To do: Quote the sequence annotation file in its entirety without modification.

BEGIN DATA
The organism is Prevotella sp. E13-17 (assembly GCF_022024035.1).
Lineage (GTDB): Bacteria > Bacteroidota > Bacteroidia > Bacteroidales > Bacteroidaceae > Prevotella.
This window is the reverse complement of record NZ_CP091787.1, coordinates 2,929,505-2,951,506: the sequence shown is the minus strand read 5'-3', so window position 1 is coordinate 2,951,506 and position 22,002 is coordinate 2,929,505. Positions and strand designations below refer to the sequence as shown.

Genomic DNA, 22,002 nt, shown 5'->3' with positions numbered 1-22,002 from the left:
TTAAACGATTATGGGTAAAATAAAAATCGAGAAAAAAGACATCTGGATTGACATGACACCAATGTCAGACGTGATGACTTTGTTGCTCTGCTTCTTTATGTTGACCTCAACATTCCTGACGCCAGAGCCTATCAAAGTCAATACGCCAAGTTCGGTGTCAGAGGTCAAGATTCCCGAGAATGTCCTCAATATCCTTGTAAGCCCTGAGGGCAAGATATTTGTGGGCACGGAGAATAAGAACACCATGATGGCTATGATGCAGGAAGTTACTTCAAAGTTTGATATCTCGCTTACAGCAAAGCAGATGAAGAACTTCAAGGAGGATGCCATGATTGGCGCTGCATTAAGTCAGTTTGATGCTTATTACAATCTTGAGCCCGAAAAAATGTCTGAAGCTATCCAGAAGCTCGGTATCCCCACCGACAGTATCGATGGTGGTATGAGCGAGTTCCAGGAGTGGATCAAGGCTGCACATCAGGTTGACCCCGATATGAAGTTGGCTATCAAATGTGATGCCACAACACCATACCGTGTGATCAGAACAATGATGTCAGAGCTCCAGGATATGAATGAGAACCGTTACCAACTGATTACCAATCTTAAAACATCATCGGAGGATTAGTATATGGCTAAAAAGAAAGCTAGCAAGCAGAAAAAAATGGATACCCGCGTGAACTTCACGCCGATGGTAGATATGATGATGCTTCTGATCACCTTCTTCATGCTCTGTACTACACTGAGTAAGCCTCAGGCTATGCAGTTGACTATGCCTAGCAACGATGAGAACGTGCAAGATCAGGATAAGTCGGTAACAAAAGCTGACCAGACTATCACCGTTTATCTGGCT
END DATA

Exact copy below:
The organism is Prevotella sp. E13-17 (assembly GCF_022024035.1).
Lineage (GTDB): Bacteria > Bacteroidota > Bacteroidia > Bacteroidales > Bacteroidaceae > Prevotella.
This window is the reverse complement of record NZ_CP091787.1, coordinates 2,929,505-2,951,506: the sequence shown is the minus strand read 5'-3', so window position 1 is coordinate 2,951,506 and position 22,002 is coordinate 2,929,505. Positions and strand designations below refer to the sequence as shown.

Genomic DNA, 22,002 nt, shown 5'->3' with positions numbered 1-22,002 from the left:
TTAAACGATTATGGGTAAAATAAAAATCGAGAAAAAAGACATCTGGATTGACATGACACCAATGTCAGACGTGATGACTTTGTTGCTCTGCTTCTTTATGTTGACCTCAACATTCCTGACGCCAGAGCCTATCAAAGTCAATACGCCAAGTTCGGTGTCAGAGGTCAAGATTCCCGAGAATGTCCTCAATATCCTTGTAAGCCCTGAGGGCAAGATATTTGTGGGCACGGAGAATAAGAACACCATGATGGCTATGATGCAGGAAGTTACTTCAAAGTTTGATATCTCGCTTACAGCAAAGCAGATGAAGAACTTCAAGGAGGATGCCATGATTGGCGCTGCATTAAGTCAGTTTGATGCTTATTACAATCTTGAGCCCGAAAAAATGTCTGAAGCTATCCAGAAGCTCGGTATCCCCACCGACAGTATCGATGGTGGTATGAGCGAGTTCCAGGAGTGGATCAAGGCTGCACATCAGGTTGACCCCGATATGAAGTTGGCTATCAAATGTGATGCCACAACACCATACCGTGTGATCAGAACAATGATGTCAGAGCTCCAGGATATGAATGAGAACCGTTACCAACTGATTACCAATCTTAAAACATCATCGGAGGATTAGTATATGGCTAAAAAGAAAGCTAGCAAGCAGAAAAAAATGGATACCCGCGTGAACTTCACGCCGATGGTAGATATGATGATGCTTCTGATCACCTTCTTCATGCTCTGTACTACACTGAGTAAGCCTCAGGCTATGCAGTTGACTATGCCTAGCAACGATGAGAACGTGCAAGATCAGGATAAGTCGGTAACAAAAGCTGACCAGACTATCACCGTTTATCTGGCT